Though his appeal to an industrial tribunal was successful, Gale never got over the depression generated by the publicity. In 1997 he drove his car into a railway bridge support arch. Though the official verdict was accidental death, those close to him believe he took his own life.

After Gale's departure, Sir Clive, who was still chairman, appointed another non-Mensa businessman, Dave Chatten, to the post. Chatten had numerous run-ins with the committee, and eventually circulated a crude newsletter containing damaging information about two of its members. At the beginning of this year he was finally forced to resign; but as he did so he circulated a letter suggesting that Baxter had been a "driving force" behind the derogatory newsletter.

It was largely on this implication that she was speared last week.

Julie Baxter says she plans to fight back. Articulate and thoughtful, she is the kind of person who leaves you trailing mentally. She is convinced that two allied forces ousted her from the job: sexism, and power play from the male members of the committee.

She is withering in her analysis: "These are people who can behave in the most dastardly way, and then justify it to themselves. They have no life except Mensa, and they don't want to do anything for Mensa, they are just sad people ... It's psychologically unhealthy; most of them can't have relationships or even hold proper jobs."

In contrast, Mensa's new chairman, Noel Burger, says that Baxter was ousted not because she was a modernising woman, but because "she never listened to anything anyone else says".

"It amazes me she's taking this angle", he adds. "She accuses us of playing politics, but she was the most political member of the committee."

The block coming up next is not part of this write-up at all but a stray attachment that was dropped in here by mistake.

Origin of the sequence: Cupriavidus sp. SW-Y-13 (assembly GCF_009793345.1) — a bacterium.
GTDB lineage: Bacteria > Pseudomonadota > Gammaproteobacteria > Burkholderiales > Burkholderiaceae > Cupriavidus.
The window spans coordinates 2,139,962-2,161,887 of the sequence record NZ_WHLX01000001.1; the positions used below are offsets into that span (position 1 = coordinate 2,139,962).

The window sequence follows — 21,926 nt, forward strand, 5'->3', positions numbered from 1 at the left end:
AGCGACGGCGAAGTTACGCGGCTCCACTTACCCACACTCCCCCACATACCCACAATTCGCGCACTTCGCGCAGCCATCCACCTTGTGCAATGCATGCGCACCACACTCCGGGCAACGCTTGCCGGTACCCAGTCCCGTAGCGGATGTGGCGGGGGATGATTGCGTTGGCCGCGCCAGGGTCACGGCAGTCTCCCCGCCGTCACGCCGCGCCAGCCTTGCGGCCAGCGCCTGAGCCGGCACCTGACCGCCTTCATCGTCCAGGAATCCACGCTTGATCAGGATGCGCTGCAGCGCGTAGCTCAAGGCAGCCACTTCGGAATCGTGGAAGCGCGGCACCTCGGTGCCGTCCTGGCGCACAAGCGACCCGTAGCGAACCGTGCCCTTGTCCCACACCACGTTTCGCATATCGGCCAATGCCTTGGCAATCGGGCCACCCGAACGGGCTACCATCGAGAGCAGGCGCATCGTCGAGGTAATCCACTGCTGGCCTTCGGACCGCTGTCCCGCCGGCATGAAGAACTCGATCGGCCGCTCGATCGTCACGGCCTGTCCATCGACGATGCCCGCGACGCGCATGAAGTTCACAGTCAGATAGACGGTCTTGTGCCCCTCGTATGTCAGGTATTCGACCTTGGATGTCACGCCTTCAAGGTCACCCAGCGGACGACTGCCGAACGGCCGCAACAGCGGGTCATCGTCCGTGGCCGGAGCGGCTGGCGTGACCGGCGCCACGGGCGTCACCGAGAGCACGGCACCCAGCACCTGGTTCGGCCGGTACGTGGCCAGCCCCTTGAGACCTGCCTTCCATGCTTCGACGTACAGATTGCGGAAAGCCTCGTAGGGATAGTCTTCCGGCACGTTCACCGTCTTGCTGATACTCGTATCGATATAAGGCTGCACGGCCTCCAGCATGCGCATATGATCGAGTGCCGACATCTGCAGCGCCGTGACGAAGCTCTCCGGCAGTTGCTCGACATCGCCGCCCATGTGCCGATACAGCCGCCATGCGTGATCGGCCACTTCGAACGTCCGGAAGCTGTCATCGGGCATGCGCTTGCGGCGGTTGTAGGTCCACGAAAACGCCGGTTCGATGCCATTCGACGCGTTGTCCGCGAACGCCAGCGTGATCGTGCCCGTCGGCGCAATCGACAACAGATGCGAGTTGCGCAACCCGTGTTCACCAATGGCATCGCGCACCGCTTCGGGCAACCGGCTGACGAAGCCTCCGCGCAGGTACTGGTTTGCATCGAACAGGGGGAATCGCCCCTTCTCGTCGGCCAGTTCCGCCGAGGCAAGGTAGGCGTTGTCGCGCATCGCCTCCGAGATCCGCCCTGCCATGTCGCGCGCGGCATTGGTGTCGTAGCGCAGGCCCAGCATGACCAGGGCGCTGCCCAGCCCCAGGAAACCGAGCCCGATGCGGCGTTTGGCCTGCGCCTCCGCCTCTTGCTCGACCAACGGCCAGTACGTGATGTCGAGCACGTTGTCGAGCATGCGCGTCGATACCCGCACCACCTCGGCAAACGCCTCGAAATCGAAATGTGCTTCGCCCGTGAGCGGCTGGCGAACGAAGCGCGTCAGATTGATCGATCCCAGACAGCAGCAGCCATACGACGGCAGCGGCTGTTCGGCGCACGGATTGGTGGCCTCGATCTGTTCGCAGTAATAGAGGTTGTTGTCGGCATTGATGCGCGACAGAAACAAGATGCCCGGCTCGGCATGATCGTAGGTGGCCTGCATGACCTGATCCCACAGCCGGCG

On one level it's all just another chapter in the pothole-ridden story of Britain's brainiest people. But at the heart of the issue is something more fundamental. In the US, Mensa is much cooler than it is over here; those who join it boast proudly of their achievements. In this country, though, ostentatious shows of intelligence are frowned on as surely as shows of wealth. Just as the aristocracy once used to potter around in old tweed jackets, so the super-smart restrict themselves to making laconic comments to each other in London's clubland.

The point of Mensa's existence here is twofold: as the butt of anorak- ridden jokes from the press, making fun of the fact that Britain's "most intelligent" people are impractical, uncool and in fact dumber than the rest of us, and secondly as a comforter to people who feel excluded from society, to prove to themselves that they are superior.

There are exceptions to this generalisation, but their actions speak for themselves: Carol Vorderman now declines to have anything to do with the society's publicity, and the new, super-glam face of Mensa, the teenage model Hayley Abdullah, resigned from the committee last week.

Julie Baxter may vow to fight back against the plotters of the Wolverhampton putsch, but she'll be fighting against the organisation's very raison d'etre.

Arts and Entertainment
The starship in Star Wars: The Force Awakens
filmsThe first glimpse of JJ Abrams' new film has been released online